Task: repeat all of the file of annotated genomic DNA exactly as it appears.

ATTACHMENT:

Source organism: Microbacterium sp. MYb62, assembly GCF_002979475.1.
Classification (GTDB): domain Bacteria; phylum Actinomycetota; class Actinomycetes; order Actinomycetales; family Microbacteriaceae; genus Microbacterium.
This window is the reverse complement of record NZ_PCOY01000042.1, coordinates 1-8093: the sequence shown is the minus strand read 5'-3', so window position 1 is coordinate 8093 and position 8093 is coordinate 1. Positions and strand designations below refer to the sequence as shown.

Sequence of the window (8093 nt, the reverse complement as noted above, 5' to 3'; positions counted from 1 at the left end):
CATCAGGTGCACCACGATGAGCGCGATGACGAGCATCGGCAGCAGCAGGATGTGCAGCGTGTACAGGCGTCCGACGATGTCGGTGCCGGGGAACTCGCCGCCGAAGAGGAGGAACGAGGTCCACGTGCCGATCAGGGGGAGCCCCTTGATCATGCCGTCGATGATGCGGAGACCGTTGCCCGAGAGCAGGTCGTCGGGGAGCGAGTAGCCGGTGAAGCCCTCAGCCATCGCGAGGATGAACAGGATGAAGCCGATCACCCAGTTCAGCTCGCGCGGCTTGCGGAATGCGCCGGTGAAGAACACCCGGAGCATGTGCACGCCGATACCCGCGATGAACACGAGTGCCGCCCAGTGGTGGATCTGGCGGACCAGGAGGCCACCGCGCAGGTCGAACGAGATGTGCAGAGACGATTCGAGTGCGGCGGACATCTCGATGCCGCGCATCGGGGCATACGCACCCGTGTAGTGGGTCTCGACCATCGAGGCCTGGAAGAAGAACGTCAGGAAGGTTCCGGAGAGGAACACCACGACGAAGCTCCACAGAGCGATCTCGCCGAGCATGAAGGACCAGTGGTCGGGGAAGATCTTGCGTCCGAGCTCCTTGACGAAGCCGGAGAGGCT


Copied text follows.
Source organism: Microbacterium sp. MYb62, assembly GCF_002979475.1.
Classification (GTDB): domain Bacteria; phylum Actinomycetota; class Actinomycetes; order Actinomycetales; family Microbacteriaceae; genus Microbacterium.
This window is the reverse complement of record NZ_PCOY01000042.1, coordinates 1-8093: the sequence shown is the minus strand read 5'-3', so window position 1 is coordinate 8093 and position 8093 is coordinate 1. Positions and strand designations below refer to the sequence as shown.

Sequence of the window (8093 nt, the reverse complement as noted above, 5' to 3'; positions counted from 1 at the left end):
CATCAGGTGCACCACGATGAGCGCGATGACGAGCATCGGCAGCAGCAGGATGTGCAGCGTGTACAGGCGTCCGACGATGTCGGTGCCGGGGAACTCGCCGCCGAAGAGGAGGAACGAGGTCCACGTGCCGATCAGGGGGAGCCCCTTGATCATGCCGTCGATGATGCGGAGACCGTTGCCCGAGAGCAGGTCGTCGGGGAGCGAGTAGCCGGTGAAGCCCTCAGCCATCGCGAGGATGAACAGGATGAAGCCGATCACCCAGTTCAGCTCGCGCGGCTTGCGGAATGCGCCGGTGAAGAACACCCGGAGCATGTGCACGCCGATACCCGCGATGAACACGAGTGCCGCCCAGTGGTGGATCTGGCGGACCAGGAGGCCACCGCGCAGGTCGAACGAGATGTGCAGAGACGATTCGAGTGCGGCGGACATCTCGATGCCGCGCATCGGGGCATACGCACCCGTGTAGTGGGTCTCGACCATCGAGGCCTGGAAGAAGAACGTCAGGAAGGTTCCGGAGAGGAACACCACGACGAAGCTCCACAGAGCGATCTCGCCGAGCATGAAGGACCAGTGGTCGGGGAAGATCTTGCGTCCGAGCTCCTTGACGAAGCCGGAGAGGCT